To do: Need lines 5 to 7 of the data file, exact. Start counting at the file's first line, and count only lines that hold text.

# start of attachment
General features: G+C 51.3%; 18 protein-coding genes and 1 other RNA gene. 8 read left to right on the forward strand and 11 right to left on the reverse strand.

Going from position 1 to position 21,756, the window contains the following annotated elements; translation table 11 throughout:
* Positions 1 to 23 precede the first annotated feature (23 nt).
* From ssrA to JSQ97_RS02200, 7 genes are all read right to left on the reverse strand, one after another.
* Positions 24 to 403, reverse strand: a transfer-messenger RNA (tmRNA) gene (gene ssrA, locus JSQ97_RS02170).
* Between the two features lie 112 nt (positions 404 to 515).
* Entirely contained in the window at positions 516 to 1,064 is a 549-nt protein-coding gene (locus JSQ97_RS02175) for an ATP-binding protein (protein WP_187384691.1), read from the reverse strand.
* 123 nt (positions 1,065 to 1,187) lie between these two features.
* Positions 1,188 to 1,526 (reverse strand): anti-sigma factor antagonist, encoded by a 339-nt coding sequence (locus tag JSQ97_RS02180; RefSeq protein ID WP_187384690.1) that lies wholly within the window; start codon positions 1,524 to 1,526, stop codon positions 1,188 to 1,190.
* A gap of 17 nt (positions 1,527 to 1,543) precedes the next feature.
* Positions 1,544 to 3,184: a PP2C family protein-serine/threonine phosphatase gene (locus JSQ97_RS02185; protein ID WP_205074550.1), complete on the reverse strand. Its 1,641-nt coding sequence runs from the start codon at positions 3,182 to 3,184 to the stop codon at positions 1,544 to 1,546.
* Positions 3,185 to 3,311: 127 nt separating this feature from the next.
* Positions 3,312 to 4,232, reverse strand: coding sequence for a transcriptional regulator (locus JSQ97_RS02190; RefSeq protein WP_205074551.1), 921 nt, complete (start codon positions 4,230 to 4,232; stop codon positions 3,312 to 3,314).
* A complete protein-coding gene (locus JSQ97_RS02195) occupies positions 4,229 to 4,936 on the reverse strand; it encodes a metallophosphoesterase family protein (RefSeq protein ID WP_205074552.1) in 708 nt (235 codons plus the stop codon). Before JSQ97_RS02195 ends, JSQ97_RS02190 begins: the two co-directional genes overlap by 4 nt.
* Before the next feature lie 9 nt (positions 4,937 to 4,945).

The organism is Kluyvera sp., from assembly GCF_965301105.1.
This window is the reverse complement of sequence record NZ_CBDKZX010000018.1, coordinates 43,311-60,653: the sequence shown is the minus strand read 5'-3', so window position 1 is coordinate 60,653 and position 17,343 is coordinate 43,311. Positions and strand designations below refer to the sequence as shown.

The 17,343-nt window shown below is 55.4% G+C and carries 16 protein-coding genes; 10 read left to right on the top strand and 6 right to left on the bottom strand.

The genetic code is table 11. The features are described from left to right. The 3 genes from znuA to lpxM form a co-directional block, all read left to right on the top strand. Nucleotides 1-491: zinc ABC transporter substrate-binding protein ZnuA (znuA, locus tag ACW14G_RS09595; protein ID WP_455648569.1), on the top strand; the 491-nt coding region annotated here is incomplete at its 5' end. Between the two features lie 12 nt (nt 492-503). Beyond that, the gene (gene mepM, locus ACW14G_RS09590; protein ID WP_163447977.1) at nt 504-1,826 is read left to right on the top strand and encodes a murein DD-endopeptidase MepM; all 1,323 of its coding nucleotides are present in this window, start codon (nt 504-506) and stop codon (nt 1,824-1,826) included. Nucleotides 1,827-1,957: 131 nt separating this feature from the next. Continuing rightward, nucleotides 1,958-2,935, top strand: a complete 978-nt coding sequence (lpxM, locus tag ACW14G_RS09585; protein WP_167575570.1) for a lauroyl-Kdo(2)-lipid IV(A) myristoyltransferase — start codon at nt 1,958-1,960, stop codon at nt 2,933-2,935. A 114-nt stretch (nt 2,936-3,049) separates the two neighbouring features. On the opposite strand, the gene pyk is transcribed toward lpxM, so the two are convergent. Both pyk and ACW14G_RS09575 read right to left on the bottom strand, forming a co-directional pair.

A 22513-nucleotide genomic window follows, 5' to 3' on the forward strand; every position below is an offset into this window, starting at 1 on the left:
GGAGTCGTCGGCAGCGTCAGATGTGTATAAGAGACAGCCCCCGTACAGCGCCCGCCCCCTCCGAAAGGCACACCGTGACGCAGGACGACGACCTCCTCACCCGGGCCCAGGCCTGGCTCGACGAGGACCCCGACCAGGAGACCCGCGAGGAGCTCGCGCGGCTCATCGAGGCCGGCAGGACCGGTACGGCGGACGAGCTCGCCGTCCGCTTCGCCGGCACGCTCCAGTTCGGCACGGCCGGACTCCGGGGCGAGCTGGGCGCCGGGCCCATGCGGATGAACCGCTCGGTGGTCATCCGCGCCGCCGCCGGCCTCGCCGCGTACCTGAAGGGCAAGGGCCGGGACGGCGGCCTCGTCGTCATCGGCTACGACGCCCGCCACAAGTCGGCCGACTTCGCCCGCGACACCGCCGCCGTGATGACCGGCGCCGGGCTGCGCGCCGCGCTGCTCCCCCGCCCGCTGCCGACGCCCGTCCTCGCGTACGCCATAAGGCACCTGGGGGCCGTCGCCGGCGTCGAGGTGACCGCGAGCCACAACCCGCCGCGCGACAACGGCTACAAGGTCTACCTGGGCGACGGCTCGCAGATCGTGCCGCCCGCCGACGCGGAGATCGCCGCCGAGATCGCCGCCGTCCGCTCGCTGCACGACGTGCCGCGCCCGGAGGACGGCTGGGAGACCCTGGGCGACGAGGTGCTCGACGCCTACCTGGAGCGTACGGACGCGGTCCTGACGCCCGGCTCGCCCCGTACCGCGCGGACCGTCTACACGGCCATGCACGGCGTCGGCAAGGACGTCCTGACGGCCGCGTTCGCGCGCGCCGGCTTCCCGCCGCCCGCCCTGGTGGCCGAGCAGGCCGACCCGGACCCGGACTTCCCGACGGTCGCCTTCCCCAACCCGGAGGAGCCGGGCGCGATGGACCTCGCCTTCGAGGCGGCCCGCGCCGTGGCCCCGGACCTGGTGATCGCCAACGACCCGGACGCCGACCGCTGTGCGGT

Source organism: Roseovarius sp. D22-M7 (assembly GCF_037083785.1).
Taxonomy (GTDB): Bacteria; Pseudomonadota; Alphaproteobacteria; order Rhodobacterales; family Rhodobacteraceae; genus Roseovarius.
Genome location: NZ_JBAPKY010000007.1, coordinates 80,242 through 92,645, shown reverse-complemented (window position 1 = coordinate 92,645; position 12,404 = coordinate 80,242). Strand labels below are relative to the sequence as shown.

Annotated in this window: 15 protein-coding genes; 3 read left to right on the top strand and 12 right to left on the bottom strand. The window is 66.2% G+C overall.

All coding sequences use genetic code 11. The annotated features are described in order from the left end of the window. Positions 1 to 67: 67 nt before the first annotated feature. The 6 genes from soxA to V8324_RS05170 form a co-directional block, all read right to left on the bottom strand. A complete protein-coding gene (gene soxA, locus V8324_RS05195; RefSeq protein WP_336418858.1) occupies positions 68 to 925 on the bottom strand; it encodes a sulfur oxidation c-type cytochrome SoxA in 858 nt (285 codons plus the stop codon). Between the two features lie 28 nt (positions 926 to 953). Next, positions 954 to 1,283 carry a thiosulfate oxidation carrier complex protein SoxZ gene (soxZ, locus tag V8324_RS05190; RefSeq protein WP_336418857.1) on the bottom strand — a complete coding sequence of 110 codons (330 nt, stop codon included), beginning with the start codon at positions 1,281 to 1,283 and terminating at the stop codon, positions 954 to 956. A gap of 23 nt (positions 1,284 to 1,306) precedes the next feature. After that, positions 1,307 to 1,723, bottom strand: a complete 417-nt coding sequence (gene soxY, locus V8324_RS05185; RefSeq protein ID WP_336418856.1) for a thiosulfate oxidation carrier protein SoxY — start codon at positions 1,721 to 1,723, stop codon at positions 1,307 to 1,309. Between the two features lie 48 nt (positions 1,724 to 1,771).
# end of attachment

* Positions 24 to 403, reverse strand: a transfer-messenger RNA (tmRNA) gene (gene ssrA, locus JSQ97_RS02170).
* Between the two features lie 112 nt (positions 404 to 515).
* Entirely contained in the window at positions 516 to 1,064 is a 549-nt protein-coding gene (locus JSQ97_RS02175) for an ATP-binding protein (protein WP_187384691.1), read from the reverse strand.